Wednesday, June 17, 2015

Jews in Iceland

In honor of Icelandic National Day, Jewish Treats presents a history of Jews in Iceland.

It is interesting to note that long before any Jews actually visited Iceland, let alone resided there, there was a unique Icelandic word for Jews: Gyðingar, a derivative of the word Guð, meaning God. In fact, there is even a 13th century text called The Gyðingar Saga, which was a retelling of the Book of Maccabees and included fragments of the writings of the ancient historian Flavius Josephus.

Jews did not arrive in Iceland until the 1700s, and even then they only came as traveling merchants. There is particular note given to the arrival in 1815 of “The Ulricha, “ a trade ship controlled by Ruben Moses Henriques of Copenhagen that is specifically referred to as a Jewish ship.

In 1853, as a dependent of Denmark, Iceland was pressured to follow the path of Denmark, which had permitted Jews to settle in its lands in 1850. The Icelandic parliament, the Althing, refused. Two years later, however, this decision was overturned - although it was many years until any Jews took advantage of this law. One interesting recorded Jewish resident was Fritz Heymann Nathan of Copenhagen, who arrived in 1906. An extremely successful businessman, Nathan built Iceland’s first “tall building” (five stories) in 1916. The next year, after marrying, he realized that his family could not live a full Jewish life in Iceland and he returned to Copenhagen.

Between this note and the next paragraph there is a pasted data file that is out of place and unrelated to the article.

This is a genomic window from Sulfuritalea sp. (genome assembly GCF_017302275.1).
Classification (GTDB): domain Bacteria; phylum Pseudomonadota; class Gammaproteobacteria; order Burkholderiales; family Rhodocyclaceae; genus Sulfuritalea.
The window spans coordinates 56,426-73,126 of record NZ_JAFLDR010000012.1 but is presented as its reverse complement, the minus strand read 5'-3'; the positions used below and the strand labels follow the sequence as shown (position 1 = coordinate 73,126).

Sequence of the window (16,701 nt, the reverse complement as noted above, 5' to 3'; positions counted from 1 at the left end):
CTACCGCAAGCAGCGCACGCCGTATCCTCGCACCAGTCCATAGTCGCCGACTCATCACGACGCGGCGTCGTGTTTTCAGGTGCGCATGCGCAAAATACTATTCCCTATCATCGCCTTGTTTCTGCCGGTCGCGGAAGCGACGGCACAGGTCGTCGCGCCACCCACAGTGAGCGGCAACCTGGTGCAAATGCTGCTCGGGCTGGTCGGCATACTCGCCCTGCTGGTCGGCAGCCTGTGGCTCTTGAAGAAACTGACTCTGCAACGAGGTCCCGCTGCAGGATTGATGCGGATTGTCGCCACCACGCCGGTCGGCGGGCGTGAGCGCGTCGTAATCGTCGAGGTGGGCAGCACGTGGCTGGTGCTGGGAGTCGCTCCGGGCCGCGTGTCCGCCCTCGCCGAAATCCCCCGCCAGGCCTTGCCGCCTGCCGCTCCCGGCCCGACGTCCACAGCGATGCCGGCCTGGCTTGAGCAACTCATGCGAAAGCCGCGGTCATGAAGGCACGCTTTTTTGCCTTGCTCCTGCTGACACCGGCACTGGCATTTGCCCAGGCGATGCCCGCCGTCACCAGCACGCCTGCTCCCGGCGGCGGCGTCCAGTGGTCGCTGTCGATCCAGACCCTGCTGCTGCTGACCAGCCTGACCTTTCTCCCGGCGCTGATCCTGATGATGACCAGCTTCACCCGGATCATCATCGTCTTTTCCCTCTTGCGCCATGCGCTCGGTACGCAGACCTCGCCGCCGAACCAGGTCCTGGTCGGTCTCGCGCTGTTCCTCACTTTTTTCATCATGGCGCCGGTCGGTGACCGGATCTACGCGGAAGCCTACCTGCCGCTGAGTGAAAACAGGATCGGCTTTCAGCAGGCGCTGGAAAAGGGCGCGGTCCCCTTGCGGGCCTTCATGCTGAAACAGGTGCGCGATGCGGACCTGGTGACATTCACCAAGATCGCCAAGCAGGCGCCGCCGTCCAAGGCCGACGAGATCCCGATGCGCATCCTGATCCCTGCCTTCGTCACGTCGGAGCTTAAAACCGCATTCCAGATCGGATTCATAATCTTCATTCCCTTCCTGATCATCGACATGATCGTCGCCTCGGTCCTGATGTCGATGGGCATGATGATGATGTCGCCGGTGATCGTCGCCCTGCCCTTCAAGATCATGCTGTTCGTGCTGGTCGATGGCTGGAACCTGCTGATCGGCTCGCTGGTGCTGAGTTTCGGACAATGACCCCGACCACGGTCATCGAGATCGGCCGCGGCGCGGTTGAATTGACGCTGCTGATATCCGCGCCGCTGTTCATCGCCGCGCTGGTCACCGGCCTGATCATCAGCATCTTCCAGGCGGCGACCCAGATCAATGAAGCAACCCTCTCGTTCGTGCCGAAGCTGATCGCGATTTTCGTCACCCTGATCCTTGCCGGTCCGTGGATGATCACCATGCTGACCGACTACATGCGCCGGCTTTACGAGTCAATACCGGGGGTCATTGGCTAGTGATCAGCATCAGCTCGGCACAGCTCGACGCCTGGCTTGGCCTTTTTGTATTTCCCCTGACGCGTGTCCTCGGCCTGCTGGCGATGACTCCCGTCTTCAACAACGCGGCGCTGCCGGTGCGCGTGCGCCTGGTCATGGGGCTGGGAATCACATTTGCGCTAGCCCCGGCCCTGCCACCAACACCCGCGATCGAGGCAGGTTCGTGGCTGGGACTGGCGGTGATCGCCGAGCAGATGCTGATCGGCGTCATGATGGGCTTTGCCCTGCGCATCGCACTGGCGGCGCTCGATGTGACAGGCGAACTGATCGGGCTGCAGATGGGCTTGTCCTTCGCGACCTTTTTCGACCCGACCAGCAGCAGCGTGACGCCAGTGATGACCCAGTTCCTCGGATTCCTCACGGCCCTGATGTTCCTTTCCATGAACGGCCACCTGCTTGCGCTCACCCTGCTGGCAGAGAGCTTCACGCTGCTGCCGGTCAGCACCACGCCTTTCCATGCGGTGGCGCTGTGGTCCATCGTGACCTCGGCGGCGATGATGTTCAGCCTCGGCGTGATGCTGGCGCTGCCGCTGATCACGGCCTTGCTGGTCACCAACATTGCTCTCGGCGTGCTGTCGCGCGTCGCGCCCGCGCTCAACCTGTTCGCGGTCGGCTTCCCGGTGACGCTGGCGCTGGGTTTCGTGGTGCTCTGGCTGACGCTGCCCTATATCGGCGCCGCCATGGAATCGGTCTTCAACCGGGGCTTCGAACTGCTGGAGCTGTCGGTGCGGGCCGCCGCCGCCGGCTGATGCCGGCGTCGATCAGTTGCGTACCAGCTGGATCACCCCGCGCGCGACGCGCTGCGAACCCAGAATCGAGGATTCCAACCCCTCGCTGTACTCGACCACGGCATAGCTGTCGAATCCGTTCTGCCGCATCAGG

A real Jewish community was not established in Iceland until the allies arrived there during World War II. (In fact, Iceland had a closed immigration policy and only a few European Jews managed to find refuge there.) With the influx of Jewish Allied soldiers, a congregation (one that still exists today) was established. It was during World War II that Iceland reached its greatest Jewish population. While some Jews remained after the war, there is great pressure on all minorities to conform and assimilate into the Icelandic culture. Today, there are only 50-100 Jews living in Iceland.

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